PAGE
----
Limited movement affects the capability to execute most activities of daily living. Safety with ambulation is a significant concern. Determines strengths or insufficiency and may give information regarding recovery. This helps out in preference of actions since different methods are used for the following: flaccid and spastic paralysis.
- Assess input and output record and nutritional pattern. Monitor nutritional needs as they relate to immobility. Decubitus ulcers build up more rapidly in patients with a nutritional insufficiency. Good nutrition also gives required energy for participating in an exercise or rehabilitative activities.
- Assess need for assistive devices. Correct utilization of wheelchairs, canes, transfer bars, and other assistance can enhance activity and lessen danger of falls.
· Assess presence or degree of exercise-related pain and alterations in joint mobility. Examines development or recession of complications. May require to postpone augmenting exercises and stop until further healing occurs.
· Assess skin on a regular basis, specially over bony prominences. Note affected side for color, edema, or other signs of compromised circulation. Softly massage any reddened areas and give aids such as sheepskin pads as indicated. Edematous tissue is prone to trauma and heals more gradually. Pressure points over bony prominences are most at risk for reduced perfusion. Circulatory stimulation and padding help avoid skin breakdown and ulcer progression.
- Assess the safety of the environment. Blockages such as throw rugs, children’s toys, and pets can further hinder one’s aptitude to ambulate safely.
- Check skin integrity. Assess for signs of redness, tissue ischemia particularly over ears, shoulders, elbows, sacrum, hips, heels, ankles, and toes.
- Evaluate patient or caregiver’s awareness of immobility and its implications. Even patients who are for the moment immobile are at risk for effects of immobility such as the following: skin breakdown, muscle weakness, thrombophlebitis, constipation, pneumonia, and depression.
- Note elimination status. Immobility promotes constipation.
- Note for progressing thrombophlebitis. Prolonged bed rest or immobility allows clot formation.
Therapeutic Interventions (Tx)
· Assist patient correctly execute muscle exercises as able or when allowed out of bed; execute abdominal-tightening exercises and knee bends; hop on foot; stand on toes. Adds to gaining ehnanced sense of balance and strengthens compensatory body parts.
- Clean, dry, and moisturize skin as necessary.
- Execute passive or active assistive ROM exercises to all extremities. Exercise enhances increased venous return, avoids stiffness, and sustains muscle strength and stamina. Avoids contracture deformities, which can build up quickly and could hinder prosthesis usage.
- Give foam or flotation mattress, water or air mattress or kinetic therapy bed, as needed. Decreases pressure on skin or tissues that can damage circulation, potentiating risk of tissue ischemia or breakdown and decubitus formation.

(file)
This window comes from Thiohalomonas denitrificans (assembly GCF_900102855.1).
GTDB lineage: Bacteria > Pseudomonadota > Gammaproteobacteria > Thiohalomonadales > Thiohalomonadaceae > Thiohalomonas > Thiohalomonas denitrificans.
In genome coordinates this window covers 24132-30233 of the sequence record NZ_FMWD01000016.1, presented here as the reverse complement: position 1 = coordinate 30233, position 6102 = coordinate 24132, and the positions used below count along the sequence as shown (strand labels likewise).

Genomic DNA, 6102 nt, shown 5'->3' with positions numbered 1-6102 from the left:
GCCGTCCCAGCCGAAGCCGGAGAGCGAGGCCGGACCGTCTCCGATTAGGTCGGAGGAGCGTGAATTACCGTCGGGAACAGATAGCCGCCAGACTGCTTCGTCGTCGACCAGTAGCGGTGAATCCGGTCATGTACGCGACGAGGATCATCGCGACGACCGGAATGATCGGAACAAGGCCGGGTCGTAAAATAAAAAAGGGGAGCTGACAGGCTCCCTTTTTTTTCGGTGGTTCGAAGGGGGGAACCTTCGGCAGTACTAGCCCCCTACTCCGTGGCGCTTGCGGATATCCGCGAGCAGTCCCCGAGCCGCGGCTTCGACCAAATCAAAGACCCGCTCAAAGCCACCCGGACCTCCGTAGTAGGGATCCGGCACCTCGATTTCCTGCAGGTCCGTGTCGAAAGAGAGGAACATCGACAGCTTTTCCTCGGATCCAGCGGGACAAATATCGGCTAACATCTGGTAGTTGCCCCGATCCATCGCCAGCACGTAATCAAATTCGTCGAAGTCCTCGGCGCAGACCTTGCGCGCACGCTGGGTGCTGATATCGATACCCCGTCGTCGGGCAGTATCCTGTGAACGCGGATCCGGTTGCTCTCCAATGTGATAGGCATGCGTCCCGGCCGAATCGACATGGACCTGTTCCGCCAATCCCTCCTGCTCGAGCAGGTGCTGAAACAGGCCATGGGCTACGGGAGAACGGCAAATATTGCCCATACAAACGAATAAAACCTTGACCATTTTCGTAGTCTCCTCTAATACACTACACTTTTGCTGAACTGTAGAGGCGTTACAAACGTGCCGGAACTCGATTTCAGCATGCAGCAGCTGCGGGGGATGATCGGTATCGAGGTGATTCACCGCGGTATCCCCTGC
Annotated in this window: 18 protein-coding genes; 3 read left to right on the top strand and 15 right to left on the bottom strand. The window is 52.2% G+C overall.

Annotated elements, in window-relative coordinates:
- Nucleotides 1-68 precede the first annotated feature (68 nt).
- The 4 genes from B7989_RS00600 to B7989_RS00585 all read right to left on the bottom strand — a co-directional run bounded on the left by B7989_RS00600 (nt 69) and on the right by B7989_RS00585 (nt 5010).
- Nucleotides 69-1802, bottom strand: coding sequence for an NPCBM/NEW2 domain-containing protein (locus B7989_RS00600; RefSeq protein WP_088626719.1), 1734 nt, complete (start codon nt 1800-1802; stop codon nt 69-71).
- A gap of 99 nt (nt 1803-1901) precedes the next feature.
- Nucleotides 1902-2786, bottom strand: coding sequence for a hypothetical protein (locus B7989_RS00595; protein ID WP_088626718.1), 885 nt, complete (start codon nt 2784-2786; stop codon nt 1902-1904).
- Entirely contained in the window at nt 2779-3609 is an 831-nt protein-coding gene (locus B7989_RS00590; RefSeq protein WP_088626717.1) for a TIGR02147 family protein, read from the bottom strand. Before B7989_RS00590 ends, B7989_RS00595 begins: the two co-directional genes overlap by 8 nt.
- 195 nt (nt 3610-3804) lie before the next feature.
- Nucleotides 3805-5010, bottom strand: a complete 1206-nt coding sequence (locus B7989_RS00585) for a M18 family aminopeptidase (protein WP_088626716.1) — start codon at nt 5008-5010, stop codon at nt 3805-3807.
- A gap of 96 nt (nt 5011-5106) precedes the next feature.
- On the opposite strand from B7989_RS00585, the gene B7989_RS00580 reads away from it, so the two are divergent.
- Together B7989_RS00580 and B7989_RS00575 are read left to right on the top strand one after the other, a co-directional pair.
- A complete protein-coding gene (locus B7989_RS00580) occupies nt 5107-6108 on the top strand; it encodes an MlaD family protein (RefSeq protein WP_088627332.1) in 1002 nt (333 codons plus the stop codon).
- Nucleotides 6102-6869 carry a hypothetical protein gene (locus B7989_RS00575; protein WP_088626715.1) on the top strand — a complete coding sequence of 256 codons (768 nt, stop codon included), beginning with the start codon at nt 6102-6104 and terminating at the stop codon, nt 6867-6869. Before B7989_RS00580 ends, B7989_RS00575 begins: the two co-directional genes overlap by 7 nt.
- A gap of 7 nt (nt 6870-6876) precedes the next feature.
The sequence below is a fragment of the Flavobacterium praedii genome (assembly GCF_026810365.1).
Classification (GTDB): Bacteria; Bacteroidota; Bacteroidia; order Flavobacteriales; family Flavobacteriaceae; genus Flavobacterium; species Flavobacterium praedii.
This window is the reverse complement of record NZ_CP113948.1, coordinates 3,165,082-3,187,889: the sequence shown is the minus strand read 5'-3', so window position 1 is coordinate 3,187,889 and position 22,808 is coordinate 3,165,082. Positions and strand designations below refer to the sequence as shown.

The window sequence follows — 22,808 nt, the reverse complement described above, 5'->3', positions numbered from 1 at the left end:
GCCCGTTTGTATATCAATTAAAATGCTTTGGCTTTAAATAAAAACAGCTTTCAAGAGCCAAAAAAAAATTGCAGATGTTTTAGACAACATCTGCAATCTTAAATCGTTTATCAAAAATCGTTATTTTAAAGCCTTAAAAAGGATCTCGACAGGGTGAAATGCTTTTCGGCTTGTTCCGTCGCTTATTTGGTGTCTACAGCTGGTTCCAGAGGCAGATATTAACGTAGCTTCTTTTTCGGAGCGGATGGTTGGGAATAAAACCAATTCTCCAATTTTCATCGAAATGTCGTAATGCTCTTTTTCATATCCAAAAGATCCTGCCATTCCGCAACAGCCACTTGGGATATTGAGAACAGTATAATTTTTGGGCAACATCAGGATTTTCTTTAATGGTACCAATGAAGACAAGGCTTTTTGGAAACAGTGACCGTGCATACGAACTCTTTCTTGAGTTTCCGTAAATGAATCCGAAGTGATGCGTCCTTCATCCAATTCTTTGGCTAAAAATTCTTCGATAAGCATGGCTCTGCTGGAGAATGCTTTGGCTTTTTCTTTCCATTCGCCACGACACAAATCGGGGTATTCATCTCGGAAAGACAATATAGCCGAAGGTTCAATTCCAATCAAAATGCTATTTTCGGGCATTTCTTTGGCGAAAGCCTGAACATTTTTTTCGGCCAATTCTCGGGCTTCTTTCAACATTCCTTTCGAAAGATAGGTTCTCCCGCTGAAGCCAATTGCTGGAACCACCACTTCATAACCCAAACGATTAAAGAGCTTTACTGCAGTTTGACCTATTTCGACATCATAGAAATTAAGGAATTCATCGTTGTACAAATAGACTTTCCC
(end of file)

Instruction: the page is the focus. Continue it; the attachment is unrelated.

· Give medications before activity or exercises as suitable. Decreases muscle or tissue stiffness and tension, allowing patient to be more active and enabling participation. Muscle spasms or spasticity may hinder mobility
- Give positive reinforcement during activity. Patients may be unwilling to move or initiate new activity because of fear of falling.
· Give safety needs. Helps avoid accidental injuries or falls.
- Help out with transfer methods by using fitting assistance of persons or devices when transferring patients to bed, chair, or stretcher. Show the use of mobility aids, such as the following: trapeze, crutches, or walker. Promotes self-care and patient’s independence. Correct transfer methods avoid shearing abrasions related to “scooting.”
- Help patient in accepting limitations. Point out aptitudes.
· Help to develop sitting balance and standing balance. Helps out in retraining neuronal pathways, promoting proprioception and motor response.
· Hold up head and trunk, arms and shoulders, feet and legs when patient is in wheelchair or recliner. Pad chair seat with foam or water-filled cushion, and help patient to shift weight at numerous intervals. Sustain comfortable, safe, and functional posture, and avoids or lessens risk of skin breakdown.
· Include ADLs with physical therapy, hydrotherapy, and nursing care. Combining activities create enhanced results by complementing effects of each.
- Keep limbs in functional alignment with one or more of the following: pillows, sandbags, wedges, or prefabricated splints. This avoids footdrop and/or too much plantar flexion or tightness. Maintain feet in dorsiflexed position.
- Maintain side rails up and bed in low position. This provides a safe environment.
- Make a bowel program, for example, sufficient fluid, foods high in bulk, physical activity, stool softeners, laxatives, as required. Document bowel activity level.
- Make use of bed cradle. This keeps heavy bed linens off feet.
- Make use of incentive spirometer. This maximizes lung expansion. Diminished chest excursions and stasis of secretions are related with immobility.